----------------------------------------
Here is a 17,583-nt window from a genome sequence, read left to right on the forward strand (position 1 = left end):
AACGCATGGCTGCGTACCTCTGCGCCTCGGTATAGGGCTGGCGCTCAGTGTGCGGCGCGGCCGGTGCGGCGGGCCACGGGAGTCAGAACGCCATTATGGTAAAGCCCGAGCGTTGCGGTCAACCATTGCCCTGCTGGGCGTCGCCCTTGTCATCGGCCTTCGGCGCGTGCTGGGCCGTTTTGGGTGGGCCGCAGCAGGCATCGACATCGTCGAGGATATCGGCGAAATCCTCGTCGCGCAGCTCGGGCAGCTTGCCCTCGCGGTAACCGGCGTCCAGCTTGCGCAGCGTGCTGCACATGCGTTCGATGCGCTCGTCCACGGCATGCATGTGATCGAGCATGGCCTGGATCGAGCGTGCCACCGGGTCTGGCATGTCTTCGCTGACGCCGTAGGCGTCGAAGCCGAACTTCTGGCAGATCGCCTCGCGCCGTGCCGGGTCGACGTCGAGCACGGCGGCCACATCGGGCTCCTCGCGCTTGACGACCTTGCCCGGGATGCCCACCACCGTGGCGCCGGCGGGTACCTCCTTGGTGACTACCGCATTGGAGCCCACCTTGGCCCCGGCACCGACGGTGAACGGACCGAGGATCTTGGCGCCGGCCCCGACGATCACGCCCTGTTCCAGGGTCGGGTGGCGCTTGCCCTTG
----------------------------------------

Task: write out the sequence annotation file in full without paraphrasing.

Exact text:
Here is a 17,583-nt window from a genome sequence, read left to right on the forward strand (position 1 = left end):
AACGCATGGCTGCGTACCTCTGCGCCTCGGTATAGGGCTGGCGCTCAGTGTGCGGCGCGGCCGGTGCGGCGGGCCACGGGAGTCAGAACGCCATTATGGTAAAGCCCGAGCGTTGCGGTCAACCATTGCCCTGCTGGGCGTCGCCCTTGTCATCGGCCTTCGGCGCGTGCTGGGCCGTTTTGGGTGGGCCGCAGCAGGCATCGACATCGTCGAGGATATCGGCGAAATCCTCGTCGCGCAGCTCGGGCAGCTTGCCCTCGCGGTAACCGGCGTCCAGCTTGCGCAGCGTGCTGCACATGCGTTCGATGCGCTCGTCCACGGCATGCATGTGATCGAGCATGGCCTGGATCGAGCGTGCCACCGGGTCTGGCATGTCTTCGCTGACGCCGTAGGCGTCGAAGCCGAACTTCTGGCAGATCGCCTCGCGCCGTGCCGGGTCGACGTCGAGCACGGCGGCCACATCGGGCTCCTCGCGCTTGACGACCTTGCCCGGGATGCCCACCACCGTGGCGCCGGCGGGTACCTCCTTGGTGACTACCGCATTGGAGCCCACCTTGGCCCCGGCACCGACGGTGAACGGACCGAGGATCTTGGCGCCGGCCCCGACGATCACGCCCTGTTCCAGGGTCGGGTGGCGCTTGCCCTTG